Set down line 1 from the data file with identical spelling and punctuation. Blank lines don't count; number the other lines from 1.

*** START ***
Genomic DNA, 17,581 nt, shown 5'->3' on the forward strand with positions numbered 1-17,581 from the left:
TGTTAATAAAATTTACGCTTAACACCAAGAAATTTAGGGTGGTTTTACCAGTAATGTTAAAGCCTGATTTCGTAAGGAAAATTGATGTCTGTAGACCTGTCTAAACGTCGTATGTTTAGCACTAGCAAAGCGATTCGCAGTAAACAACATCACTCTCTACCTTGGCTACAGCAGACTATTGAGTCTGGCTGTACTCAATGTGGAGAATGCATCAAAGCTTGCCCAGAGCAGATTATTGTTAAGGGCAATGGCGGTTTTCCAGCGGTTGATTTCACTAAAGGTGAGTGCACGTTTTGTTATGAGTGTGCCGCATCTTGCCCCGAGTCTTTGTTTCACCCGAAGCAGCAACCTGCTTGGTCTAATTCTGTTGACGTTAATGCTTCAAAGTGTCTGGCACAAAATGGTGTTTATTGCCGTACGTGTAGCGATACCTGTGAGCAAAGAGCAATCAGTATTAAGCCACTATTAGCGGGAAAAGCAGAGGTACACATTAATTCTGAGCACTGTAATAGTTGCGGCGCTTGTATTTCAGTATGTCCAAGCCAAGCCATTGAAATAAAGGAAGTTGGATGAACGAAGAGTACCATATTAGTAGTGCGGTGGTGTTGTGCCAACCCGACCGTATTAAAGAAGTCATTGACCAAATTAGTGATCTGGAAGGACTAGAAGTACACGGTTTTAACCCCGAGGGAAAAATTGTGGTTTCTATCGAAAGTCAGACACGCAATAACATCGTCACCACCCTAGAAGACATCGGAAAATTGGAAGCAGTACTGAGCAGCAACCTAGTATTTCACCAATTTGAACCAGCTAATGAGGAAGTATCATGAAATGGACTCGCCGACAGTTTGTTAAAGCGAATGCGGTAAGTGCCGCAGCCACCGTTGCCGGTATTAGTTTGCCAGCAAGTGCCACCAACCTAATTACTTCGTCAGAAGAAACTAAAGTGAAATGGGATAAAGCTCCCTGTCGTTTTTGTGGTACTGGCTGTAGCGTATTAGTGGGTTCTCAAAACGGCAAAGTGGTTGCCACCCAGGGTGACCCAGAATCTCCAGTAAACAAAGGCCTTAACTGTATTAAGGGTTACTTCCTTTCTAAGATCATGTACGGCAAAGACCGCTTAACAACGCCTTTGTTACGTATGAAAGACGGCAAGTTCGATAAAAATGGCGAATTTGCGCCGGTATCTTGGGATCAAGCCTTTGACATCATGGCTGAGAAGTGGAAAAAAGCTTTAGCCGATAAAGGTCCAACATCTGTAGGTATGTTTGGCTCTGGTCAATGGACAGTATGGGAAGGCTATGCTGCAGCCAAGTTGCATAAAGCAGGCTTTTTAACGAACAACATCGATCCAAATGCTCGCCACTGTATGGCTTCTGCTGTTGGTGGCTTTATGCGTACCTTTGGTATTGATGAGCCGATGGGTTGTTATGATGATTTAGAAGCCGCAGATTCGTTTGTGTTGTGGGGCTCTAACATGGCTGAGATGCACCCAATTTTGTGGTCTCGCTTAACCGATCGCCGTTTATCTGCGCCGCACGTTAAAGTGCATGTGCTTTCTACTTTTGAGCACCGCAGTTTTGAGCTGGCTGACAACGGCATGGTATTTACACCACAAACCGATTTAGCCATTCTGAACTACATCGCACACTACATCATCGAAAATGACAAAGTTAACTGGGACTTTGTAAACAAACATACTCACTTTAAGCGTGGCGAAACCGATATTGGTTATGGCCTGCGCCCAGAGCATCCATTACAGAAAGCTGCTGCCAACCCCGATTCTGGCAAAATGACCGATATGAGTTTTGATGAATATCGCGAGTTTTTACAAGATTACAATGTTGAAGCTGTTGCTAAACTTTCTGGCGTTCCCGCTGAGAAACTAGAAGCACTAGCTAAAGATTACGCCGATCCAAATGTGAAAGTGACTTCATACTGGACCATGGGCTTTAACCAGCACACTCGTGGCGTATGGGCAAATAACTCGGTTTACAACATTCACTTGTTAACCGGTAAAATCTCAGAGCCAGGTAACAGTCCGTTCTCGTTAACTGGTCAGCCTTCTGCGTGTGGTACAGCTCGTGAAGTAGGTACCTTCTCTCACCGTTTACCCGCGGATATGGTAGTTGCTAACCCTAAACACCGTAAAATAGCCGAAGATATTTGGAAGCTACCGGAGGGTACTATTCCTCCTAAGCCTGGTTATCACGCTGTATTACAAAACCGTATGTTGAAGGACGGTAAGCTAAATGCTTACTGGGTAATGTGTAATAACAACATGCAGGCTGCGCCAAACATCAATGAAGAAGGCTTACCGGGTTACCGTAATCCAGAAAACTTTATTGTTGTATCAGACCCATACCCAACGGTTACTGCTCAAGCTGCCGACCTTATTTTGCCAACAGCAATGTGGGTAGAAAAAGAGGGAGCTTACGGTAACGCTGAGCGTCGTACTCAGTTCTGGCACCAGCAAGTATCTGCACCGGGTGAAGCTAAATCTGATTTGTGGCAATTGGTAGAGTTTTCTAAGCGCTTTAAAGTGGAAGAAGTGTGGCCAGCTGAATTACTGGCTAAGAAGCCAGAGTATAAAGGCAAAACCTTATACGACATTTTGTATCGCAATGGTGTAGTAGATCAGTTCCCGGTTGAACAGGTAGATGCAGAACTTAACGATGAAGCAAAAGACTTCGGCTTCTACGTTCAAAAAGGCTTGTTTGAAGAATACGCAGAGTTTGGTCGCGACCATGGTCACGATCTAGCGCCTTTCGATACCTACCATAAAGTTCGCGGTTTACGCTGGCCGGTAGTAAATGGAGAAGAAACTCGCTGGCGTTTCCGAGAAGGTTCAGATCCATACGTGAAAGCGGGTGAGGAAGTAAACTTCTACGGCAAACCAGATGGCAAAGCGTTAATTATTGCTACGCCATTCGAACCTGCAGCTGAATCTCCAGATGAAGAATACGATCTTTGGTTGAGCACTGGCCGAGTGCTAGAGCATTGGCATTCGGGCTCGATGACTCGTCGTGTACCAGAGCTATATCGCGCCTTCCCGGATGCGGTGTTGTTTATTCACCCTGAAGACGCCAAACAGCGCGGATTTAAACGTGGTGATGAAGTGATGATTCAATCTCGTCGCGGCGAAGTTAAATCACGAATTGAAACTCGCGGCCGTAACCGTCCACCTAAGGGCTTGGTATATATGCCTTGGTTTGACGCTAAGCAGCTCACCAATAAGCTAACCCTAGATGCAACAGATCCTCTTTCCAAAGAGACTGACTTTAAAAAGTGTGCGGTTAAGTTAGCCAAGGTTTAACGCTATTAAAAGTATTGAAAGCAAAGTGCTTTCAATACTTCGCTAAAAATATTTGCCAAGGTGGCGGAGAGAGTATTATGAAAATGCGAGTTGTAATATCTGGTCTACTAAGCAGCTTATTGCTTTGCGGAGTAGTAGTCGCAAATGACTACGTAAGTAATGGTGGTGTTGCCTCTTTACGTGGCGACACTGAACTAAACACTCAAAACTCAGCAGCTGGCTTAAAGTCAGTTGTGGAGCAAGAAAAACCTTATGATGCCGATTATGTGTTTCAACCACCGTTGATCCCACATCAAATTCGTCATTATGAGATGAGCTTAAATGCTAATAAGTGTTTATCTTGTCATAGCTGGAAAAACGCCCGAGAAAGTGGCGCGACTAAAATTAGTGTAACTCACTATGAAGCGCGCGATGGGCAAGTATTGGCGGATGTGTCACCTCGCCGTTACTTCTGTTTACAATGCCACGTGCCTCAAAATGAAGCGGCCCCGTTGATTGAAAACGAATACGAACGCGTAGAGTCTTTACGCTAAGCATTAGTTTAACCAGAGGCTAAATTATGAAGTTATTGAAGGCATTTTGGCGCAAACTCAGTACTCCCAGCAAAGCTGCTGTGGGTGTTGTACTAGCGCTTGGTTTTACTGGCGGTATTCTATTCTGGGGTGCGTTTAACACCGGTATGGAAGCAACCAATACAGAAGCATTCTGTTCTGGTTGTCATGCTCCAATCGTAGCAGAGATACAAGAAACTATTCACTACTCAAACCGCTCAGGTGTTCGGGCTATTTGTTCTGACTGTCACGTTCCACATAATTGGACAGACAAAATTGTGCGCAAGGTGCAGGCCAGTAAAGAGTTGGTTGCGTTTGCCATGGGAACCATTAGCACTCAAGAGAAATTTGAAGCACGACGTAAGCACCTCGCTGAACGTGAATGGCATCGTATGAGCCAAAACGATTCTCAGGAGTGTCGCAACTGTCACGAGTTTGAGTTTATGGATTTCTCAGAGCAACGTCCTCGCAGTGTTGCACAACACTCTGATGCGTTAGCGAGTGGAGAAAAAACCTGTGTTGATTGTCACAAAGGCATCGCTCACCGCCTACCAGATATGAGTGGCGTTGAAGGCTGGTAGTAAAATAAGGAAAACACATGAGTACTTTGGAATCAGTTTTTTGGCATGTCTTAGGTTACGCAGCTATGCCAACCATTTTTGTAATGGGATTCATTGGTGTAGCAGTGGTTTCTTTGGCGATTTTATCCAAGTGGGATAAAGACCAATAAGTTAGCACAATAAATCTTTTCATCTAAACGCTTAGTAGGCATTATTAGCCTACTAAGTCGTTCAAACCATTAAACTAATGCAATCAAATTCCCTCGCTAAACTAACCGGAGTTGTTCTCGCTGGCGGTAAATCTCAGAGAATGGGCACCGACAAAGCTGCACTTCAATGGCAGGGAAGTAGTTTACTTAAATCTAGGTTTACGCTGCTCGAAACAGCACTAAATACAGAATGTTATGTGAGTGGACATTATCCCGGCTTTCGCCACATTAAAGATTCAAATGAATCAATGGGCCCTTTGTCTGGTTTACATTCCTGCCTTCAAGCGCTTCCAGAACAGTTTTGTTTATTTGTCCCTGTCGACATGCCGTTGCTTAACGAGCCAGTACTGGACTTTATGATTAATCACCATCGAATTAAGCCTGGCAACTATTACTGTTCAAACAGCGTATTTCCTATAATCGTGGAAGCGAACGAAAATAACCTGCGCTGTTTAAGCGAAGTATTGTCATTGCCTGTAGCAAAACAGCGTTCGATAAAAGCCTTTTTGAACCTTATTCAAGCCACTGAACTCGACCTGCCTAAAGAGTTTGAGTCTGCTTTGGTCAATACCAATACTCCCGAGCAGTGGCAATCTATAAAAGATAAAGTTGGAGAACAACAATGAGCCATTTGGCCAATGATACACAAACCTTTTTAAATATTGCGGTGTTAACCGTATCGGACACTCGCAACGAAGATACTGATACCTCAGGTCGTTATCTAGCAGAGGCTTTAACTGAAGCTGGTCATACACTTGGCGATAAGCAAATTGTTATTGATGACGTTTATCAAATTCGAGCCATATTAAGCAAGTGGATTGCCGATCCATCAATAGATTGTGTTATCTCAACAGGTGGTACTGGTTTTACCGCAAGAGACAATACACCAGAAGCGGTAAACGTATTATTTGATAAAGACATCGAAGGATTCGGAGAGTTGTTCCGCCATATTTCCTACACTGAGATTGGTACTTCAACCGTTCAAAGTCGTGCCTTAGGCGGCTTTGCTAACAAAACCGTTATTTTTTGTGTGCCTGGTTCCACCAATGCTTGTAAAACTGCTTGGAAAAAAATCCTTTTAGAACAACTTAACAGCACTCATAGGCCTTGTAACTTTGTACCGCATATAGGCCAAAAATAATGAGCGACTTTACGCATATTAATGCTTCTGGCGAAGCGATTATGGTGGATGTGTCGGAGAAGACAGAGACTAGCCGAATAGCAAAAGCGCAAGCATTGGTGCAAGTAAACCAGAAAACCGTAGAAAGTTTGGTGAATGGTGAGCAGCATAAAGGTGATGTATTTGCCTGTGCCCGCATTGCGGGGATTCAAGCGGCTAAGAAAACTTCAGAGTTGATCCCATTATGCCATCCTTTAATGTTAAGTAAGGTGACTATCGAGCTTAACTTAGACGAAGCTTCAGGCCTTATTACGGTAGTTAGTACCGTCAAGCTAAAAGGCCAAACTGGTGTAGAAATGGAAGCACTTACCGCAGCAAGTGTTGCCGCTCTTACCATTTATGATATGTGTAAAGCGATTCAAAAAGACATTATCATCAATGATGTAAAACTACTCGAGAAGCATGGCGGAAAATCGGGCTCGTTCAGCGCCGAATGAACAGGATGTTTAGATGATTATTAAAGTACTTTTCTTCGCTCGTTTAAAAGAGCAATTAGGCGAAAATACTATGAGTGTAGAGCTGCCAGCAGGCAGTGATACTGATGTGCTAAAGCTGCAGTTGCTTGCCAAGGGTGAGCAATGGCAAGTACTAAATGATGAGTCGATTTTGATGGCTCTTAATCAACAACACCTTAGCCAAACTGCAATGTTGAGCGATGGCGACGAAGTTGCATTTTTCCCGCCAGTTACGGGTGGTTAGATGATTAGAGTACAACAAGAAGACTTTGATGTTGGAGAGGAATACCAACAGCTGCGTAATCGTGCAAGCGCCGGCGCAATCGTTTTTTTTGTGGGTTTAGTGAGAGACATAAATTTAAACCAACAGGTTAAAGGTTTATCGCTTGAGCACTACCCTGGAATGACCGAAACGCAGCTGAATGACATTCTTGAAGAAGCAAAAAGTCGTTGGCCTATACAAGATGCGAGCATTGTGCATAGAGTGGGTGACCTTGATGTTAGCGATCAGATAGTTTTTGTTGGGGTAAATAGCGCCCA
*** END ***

Genomic DNA, 17,581 nt, shown 5'->3' on the forward strand with positions numbered 1-17,581 from the left: